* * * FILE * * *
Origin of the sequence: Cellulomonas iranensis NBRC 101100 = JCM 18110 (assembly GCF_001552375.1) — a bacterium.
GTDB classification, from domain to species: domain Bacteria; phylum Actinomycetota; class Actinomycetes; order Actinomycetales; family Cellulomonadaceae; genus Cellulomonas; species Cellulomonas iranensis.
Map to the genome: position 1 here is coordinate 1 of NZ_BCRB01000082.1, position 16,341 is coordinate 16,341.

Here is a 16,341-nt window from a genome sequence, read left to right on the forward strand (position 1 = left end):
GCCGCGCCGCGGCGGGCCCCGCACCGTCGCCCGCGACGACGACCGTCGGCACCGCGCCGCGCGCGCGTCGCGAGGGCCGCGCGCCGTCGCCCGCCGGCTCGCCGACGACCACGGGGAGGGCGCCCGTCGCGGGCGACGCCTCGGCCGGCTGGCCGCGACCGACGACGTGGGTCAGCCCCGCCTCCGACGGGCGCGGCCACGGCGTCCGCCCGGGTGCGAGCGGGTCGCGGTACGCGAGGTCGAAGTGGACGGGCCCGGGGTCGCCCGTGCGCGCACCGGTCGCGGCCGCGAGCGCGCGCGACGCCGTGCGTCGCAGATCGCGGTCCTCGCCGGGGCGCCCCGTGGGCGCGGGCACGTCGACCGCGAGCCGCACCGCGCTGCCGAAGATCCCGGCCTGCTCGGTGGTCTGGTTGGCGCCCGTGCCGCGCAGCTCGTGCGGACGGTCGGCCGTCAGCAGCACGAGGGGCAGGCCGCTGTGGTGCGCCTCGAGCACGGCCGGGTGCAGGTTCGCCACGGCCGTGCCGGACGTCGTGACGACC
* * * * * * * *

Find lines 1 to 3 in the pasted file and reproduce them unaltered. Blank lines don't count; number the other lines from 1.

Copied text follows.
Origin of the sequence: Cellulomonas iranensis NBRC 101100 = JCM 18110 (assembly GCF_001552375.1) — a bacterium.
GTDB classification, from domain to species: domain Bacteria; phylum Actinomycetota; class Actinomycetes; order Actinomycetales; family Cellulomonadaceae; genus Cellulomonas; species Cellulomonas iranensis.
Map to the genome: position 1 here is coordinate 1 of NZ_BCRB01000082.1, position 16,341 is coordinate 16,341.